Only until the mid-1990s had specific legislation started to be enacted in Taiwan to deal with land value capture. Taiwan seems apparently to employ a non-negotiable developer obligations system. However, when looking closely, often only the minimum obligations are specified, and room is left for negotiation. In addition, an expert committee that consists of government officials and external professionals is given a high degree of discretion to make the final decision. There is a distinction between urban and non-urbanized areas. Developer obligations in urban areas tend to be based on the expected value of land in the new and more valuable use. This is more in line with the rationale that landowners do not deserve the entire enhancement of land value. In contrast, the development impact fee based on the costs of new public facilities in non-urbanized areas aligns more with the rationale that developers are liable to internalization of the negative impacts. Moreover, recent years have seen the introduction of a feedback fee on development of farmland and slope land. Imposition of these fees is hoped to conserve a better agricultural environment, which represents a new rationale. Finally, how the recently enacted Spatial Planning Act will affect the developer obligations in land development remains to be seen.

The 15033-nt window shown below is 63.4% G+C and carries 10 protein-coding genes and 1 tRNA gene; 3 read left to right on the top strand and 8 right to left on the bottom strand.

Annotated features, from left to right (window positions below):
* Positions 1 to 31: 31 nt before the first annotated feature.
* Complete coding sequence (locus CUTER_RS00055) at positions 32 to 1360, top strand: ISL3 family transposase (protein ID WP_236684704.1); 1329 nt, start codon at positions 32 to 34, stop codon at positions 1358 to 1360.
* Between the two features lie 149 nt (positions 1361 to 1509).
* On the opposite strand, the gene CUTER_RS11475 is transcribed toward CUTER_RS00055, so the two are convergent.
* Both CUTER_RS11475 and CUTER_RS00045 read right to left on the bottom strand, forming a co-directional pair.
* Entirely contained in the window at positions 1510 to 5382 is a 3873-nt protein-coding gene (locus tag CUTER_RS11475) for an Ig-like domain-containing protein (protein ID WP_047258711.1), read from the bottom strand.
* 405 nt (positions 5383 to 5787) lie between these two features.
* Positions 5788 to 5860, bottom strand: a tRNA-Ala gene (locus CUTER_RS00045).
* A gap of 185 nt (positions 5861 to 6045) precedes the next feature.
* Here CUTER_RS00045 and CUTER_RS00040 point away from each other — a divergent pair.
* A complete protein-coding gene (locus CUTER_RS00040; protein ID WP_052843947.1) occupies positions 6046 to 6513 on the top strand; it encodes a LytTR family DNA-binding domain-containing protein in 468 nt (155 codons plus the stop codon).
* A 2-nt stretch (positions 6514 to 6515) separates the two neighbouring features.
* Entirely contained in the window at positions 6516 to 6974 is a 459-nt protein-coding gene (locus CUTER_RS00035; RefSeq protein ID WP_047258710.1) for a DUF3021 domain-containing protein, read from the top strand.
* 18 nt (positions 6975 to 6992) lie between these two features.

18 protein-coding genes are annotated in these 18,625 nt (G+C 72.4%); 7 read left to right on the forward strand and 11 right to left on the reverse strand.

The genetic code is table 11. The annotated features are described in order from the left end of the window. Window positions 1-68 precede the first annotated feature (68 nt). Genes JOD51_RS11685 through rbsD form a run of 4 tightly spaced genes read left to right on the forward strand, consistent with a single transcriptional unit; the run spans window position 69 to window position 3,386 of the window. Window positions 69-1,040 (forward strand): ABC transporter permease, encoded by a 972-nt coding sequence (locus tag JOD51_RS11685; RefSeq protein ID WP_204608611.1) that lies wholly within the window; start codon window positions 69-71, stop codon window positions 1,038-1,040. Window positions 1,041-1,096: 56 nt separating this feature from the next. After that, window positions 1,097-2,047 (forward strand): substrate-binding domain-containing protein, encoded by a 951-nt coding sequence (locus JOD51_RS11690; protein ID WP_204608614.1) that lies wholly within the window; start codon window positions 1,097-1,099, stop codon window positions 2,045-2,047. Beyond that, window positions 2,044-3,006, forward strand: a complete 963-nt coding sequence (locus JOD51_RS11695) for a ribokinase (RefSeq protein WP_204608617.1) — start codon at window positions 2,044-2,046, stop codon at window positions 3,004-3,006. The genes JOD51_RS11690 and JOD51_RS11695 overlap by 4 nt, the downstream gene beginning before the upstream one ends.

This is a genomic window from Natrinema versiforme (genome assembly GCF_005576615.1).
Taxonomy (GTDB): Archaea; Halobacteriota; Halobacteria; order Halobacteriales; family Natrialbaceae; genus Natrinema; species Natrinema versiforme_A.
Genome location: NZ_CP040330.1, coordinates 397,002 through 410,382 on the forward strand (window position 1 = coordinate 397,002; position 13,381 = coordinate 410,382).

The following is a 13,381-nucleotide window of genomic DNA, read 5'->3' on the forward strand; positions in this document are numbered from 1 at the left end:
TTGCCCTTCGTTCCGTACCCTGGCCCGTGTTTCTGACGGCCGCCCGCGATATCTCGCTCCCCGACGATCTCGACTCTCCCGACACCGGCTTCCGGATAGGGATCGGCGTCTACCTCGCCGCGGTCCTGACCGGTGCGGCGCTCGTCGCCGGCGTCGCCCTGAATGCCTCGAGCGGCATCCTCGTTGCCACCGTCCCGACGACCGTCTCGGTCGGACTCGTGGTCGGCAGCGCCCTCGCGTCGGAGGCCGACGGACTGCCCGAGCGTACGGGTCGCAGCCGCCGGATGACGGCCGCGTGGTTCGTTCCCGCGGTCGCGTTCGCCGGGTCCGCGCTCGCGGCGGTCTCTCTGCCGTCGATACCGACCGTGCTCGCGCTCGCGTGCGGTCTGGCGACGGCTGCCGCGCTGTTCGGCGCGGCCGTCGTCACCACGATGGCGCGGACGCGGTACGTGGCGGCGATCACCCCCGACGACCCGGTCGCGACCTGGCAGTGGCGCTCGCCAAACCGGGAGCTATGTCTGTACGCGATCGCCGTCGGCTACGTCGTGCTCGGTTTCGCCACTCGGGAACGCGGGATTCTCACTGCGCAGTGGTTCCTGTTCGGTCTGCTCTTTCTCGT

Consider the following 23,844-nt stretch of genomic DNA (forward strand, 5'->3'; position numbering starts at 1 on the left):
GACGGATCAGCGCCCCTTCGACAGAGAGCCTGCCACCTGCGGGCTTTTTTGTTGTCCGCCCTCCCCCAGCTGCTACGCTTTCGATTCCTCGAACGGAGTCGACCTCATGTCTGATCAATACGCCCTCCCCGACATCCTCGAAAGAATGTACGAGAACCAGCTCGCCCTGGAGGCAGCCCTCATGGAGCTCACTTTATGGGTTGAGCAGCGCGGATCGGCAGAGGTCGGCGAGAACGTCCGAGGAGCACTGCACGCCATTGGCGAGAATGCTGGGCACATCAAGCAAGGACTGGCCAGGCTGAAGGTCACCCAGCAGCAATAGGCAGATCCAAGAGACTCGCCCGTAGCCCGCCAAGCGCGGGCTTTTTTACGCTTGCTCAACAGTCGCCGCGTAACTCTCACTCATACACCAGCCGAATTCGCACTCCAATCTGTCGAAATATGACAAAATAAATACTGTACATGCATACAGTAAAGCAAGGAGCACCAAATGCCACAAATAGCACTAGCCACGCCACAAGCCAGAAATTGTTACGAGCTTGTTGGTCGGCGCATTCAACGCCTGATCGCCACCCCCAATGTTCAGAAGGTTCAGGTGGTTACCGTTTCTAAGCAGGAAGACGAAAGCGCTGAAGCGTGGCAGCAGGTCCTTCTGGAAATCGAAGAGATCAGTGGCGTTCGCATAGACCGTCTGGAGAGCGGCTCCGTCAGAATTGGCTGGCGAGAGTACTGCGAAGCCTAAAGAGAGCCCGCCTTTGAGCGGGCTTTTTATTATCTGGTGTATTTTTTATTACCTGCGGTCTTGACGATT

Public Infrastructure, Private Finance, Routledge, pp.185-193